reign of terror

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Terror, Reign of:

see Reign of TerrorReign of Terror,
1793–94, period of the French Revolution characterized by a wave of executions of presumed enemies of the state. Directed by the Committee of Public Safety, the Revolutionary government's Terror was essentially a war dictatorship, instituted to rule the
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.

Reign of Terror,

1793–94, period of the French RevolutionFrench Revolution,
political upheaval of world importance in France that began in 1789. Origins of the Revolution

Historians disagree in evaluating the factors that brought about the Revolution.
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 characterized by a wave of executions of presumed enemies of the state. Directed by the Committee of Public Safety, the Revolutionary government's Terror was essentially a war dictatorship, instituted to rule the country in a national emergency.

Origins of the Terror

Initially the Committee of Public Safety was created (Apr. 6, 1793) to preserve the reforms of the French RevolutionFrench Revolution,
political upheaval of world importance in France that began in 1789. Origins of the Revolution

Historians disagree in evaluating the factors that brought about the Revolution.
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. Its membership took final form on Sept. 6. Among its twelve members were Bertrand Barère de VieuzacBarère de Vieuzac, Bertrand
, 1755–1841, French revolutionary. A member of the Revolutionary National Assembly and of the Convention, he moved from a moderate to a radical stand, voting for the execution of King Louis XVI.
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, Lazare CarnotCarnot, Lazare Nicolas Marguerite
, 1753–1823, French revolutionary, known as the organizer of victory for his role in the French Revolutionary Wars. A military engineer by training, Carnot became the military genius of the Revolution and was chiefly responsible for the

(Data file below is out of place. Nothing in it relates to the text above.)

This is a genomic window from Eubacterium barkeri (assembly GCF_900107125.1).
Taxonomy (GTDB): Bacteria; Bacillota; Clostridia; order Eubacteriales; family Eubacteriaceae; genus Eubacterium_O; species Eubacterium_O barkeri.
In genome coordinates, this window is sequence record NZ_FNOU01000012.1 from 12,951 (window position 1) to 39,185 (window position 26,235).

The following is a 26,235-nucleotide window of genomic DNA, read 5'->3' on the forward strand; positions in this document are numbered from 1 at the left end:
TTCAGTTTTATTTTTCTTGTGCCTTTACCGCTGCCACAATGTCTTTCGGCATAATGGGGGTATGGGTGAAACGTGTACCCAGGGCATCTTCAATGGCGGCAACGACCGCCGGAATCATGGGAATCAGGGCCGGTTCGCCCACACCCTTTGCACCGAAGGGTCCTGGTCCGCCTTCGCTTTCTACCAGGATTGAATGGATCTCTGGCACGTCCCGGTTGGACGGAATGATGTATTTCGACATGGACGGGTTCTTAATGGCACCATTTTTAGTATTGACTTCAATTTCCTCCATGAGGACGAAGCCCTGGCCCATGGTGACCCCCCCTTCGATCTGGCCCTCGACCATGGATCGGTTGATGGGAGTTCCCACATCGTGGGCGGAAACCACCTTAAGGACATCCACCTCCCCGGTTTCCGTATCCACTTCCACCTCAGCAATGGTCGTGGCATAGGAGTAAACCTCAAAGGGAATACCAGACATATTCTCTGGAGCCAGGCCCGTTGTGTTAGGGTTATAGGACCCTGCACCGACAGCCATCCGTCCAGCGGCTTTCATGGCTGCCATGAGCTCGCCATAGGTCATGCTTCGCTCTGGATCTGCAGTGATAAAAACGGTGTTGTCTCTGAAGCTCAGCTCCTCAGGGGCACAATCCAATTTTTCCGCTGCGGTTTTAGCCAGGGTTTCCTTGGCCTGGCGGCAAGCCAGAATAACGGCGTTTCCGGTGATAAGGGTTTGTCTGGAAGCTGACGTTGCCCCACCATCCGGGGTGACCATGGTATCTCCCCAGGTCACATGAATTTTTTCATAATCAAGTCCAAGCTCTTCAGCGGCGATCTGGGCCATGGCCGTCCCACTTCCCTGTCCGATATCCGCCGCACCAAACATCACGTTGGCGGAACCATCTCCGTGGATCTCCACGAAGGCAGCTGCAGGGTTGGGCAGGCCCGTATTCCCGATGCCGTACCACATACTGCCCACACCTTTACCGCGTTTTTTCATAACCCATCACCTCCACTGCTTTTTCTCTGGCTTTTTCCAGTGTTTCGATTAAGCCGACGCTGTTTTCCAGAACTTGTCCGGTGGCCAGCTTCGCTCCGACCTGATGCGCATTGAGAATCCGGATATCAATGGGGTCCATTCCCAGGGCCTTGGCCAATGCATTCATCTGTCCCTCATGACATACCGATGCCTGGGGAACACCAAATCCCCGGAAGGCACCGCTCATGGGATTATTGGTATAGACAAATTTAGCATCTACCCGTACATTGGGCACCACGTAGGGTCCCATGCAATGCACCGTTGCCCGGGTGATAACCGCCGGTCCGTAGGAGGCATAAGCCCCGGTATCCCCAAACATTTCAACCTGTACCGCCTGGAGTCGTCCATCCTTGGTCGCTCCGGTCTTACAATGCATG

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, Georges CouthonCouthon, Georges
, 1755?–1794, French revolutionary. An able lawyer, he was elected to the Legislative Assembly (1791) and to the Convention (1792). He became (1793) an important member of the Committee of Public Safety, the dictatorial body that ruled France in 1793 and
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, M. J. Hérault de SéchellesHérault de Séchelles, Marie Jean
, 1759–94, French revolutionary. A lawyer, he became a favorite of Queen Marie Antoinette, but nevertheless joined the revolutionary cause in 1789.
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, Maximilien RobespierreRobespierre, Maximilien Marie Isidore
, 1758–94, one of the leading figures of the French Revolution. Early Life

A poor youth, he was enabled to study law in Paris through a scholarship.
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, and Louis de Saint-JustSaint-Just, Louis de
, 1767–94, French revolutionary. A member of the Convention from 1792, he became a favorite of Maximilien Robespierre and was (1793–94) a leading member of the Committee of Public Safety (see Reign of Terror).
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 and the Hébertists, J. N. Billaud-VarenneBillaud-Varenne, Jean Nicolas
, 1756–1819, French revolutionary. A violent antimonarchist in the Convention, the revolutionary national assembly, he and Jean Marie Collot d'Herbois were the two members of the ultrarevolutionary Hebértists (see Hébert, Jacques
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 and J. N. Collot d'HerboisCollot d'Herbois, Jean Marie
, 1750–96, French revolutionary, originally an actor and playwright. Although a member of his Jacobin club, he favored a constitutional monarch.
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. Robespierre became the dominant member. Their aim was to eliminate all internal counterrevolutionary elements, to raise new armies, and to assure food supplies for the armies and cities. Some of their measures were demanded by the people of Paris, whose support was essential.